Nine Smithsonian scholars are included in Clarivate Analytic’s 2018 Highly Cited Researchers list, an annual list of influential researchers across 21 fields. These Smithsonian scholars join some 4000 researchers from other institutions who appear in the top 1% of scholars in their respective disciplines, based on citations to their publications dating between 2006 and 2016. The Smithsonian Libraries tracks the research output of the Smithsonian Institution and makes it publicly available through Smithsonian Research Online and the newly launched Smithsonian Profiles.
When I was in library school, one concept I remember being covered was the subject-based query versus the known-item query. These were used to represent two basic but very different types of library usage and required of librarians different search and related skills.
During the 2016 fiscal year, the Smithsonian Research Online (SRO) program achieved several goals to ensure that publications authored by Smithsonian researchers were more easily discoverable and reused. This blog entry is meant to list some of those accomplishments and describe their significance.
The Smithsonian staff publications below are those that have generated the most media and online activity for 2015. Congratulations to those authors whose work has been picked up by news, bloggers and other social media users and whose ideas therefore are propagated beyond readership of the source publication.
This group was culled from among 1500 publications tracked by the online service, Altmetric and assigned a score based on online attention paid by interested parties. Those with the top 25 Altmetric scores are shown here.
The staff at the Max Planck Digital Library released a white paper earlier this year called, “Disrupting the subscription journals’ business model for the necessary large-scale transformation to open access.” While the title may be a mouthful, the paper put forth a simple idea: That the total worldwide amount spent by libraries on subscriptions to scientific journals is enough to pay the article processing fees if all journals operated on an open access (OA) model. In other words, instead of libraries paying for science journal subscriptions, what if every institution instead diverted that money and used it for article processing fees (APC) for gold open access publishing on behalf of its scholars? (A useful comparison might be that instead of purchasing a car and paying the costs associated with ownership, you instead spent the money on taxis, uber, car rental, home delivery charges, etc.)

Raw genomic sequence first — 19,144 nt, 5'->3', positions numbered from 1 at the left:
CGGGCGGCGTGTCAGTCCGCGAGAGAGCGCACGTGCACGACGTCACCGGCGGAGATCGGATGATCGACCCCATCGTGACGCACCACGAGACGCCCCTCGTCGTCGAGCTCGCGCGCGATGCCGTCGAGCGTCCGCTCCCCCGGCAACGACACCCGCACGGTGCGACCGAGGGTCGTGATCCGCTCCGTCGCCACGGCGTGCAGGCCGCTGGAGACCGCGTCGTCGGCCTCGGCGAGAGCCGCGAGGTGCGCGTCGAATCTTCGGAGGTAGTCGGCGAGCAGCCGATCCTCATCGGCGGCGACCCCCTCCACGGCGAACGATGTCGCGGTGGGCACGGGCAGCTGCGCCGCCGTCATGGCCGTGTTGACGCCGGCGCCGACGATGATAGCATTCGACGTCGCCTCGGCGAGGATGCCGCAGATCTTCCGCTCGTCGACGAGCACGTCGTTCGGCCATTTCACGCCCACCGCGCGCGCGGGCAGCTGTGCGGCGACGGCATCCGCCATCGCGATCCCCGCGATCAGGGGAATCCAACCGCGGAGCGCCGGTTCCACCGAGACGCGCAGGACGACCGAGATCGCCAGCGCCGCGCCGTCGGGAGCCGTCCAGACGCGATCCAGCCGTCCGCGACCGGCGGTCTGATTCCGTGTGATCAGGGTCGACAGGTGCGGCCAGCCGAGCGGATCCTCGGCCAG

Readers of the Sunday Washington Post are familiar with the weekly feature called, ‘5 Myths” where misconceptions about certain timely topics are discussed and debunked. (A recent issue clarified some popular myths about giant pandas, calling on the expertise of Dr. Bill McShea of the Smithsonian Conservation Biology Institute). It may be helpful to point out some things about the Smithsonian Research Online (SRO) program that might be misunderstood by researchers and Smithsonian staff.
The Smithsonian will soon develop procedures for complying with the White House Office of Science and Technology Policy’s directive on public access to federally funded research. That means that most papers authored by Smithsonian staff and affiliates will be made available to the public at no charge, some after an embargo period. There are several methods being developed by other federal agencies to meet this requirement and the Smithsonian has kept abreast of these policies. But aside from the White House mandate, it is clear that Smithsonian authors are increasingly making their scholarship freely available via publishing with an open access (OA) publisher. On average, there are about 350* OA papers published each year by Smithsonian scientists. This represents nearly 15% of research output.